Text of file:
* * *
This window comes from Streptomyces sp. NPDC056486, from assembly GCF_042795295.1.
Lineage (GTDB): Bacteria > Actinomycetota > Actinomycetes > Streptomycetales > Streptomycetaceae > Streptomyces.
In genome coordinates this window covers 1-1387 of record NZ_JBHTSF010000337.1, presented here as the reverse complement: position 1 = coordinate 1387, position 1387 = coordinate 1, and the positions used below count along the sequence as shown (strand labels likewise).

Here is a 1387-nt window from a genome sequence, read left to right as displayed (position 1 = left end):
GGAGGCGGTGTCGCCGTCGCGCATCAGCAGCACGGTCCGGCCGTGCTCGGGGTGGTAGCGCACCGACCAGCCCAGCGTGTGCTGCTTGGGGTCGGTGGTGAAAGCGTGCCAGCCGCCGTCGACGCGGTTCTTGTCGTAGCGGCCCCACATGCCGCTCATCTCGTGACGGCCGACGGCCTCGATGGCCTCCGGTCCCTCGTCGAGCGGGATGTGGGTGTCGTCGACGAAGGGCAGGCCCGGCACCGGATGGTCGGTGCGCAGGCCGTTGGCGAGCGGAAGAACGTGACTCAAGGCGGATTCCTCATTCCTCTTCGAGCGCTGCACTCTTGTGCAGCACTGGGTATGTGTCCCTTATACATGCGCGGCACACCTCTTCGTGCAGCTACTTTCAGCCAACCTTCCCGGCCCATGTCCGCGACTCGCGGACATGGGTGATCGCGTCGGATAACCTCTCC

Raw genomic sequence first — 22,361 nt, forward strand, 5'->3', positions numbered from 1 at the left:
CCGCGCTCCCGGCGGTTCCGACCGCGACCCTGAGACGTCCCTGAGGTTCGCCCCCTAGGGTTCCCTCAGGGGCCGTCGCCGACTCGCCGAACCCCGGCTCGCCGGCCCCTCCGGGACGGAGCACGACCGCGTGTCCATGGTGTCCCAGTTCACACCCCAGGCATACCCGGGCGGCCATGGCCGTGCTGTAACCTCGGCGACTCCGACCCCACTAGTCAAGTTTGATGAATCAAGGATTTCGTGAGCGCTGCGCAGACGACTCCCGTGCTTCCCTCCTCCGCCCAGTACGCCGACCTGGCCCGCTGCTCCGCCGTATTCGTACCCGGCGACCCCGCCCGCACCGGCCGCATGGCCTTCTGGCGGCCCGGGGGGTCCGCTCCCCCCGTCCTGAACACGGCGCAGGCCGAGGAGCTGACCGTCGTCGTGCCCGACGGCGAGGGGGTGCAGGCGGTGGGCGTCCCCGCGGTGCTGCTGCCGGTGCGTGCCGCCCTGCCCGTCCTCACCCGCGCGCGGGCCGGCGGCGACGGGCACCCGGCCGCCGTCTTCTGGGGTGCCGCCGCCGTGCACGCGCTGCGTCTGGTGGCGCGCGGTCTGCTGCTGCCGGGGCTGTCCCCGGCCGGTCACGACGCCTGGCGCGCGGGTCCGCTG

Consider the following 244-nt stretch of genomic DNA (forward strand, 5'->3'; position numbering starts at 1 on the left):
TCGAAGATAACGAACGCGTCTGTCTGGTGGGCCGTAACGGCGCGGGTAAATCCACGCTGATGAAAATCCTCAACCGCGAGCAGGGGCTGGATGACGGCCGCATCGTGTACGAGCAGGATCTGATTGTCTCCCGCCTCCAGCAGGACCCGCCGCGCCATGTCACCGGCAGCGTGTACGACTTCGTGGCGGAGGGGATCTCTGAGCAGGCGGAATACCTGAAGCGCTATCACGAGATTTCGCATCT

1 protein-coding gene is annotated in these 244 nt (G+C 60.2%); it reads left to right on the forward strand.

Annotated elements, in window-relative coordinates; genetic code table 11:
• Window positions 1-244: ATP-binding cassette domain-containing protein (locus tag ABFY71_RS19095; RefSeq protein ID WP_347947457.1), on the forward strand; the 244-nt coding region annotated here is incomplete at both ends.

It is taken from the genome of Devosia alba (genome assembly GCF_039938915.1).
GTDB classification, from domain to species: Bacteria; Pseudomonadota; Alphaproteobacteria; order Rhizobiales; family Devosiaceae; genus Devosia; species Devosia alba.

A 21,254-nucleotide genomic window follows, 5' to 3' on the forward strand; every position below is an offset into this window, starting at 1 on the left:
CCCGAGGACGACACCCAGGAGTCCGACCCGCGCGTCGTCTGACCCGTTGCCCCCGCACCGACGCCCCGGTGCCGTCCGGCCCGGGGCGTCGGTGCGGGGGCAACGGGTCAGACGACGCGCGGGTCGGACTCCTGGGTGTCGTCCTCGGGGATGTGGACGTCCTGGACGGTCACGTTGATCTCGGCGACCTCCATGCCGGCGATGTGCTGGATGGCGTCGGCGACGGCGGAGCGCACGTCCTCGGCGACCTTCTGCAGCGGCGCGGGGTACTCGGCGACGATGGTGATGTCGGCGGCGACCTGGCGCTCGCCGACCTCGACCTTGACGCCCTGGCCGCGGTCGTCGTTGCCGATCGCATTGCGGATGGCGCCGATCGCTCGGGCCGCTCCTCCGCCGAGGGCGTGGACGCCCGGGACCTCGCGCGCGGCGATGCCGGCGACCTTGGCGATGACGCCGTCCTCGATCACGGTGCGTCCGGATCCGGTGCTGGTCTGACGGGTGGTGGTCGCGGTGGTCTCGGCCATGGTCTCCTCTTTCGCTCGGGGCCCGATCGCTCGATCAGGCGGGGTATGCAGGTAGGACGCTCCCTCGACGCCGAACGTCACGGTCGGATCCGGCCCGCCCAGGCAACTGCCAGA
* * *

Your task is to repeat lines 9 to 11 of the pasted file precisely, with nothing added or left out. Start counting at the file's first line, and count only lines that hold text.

TCGAAGATAACGAACGCGTCTGTCTGGTGGGCCGTAACGGCGCGGGTAAATCCACGCTGATGAAAATCCTCAACCGCGAGCAGGGGCTGGATGACGGCCGCATCGTGTACGAGCAGGATCTGATTGTCTCCCGCCTCCAGCAGGACCCGCCGCGCCATGTCACCGGCAGCGTGTACGACTTCGTGGCGGAGGGGATCTCTGAGCAGGCGGAATACCTGAAGCGCTATCACGAGATTTCGCATCT

1 protein-coding gene is annotated in these 244 nt (G+C 60.2%); it reads left to right on the forward strand.

Annotated elements, in window-relative coordinates; genetic code table 11: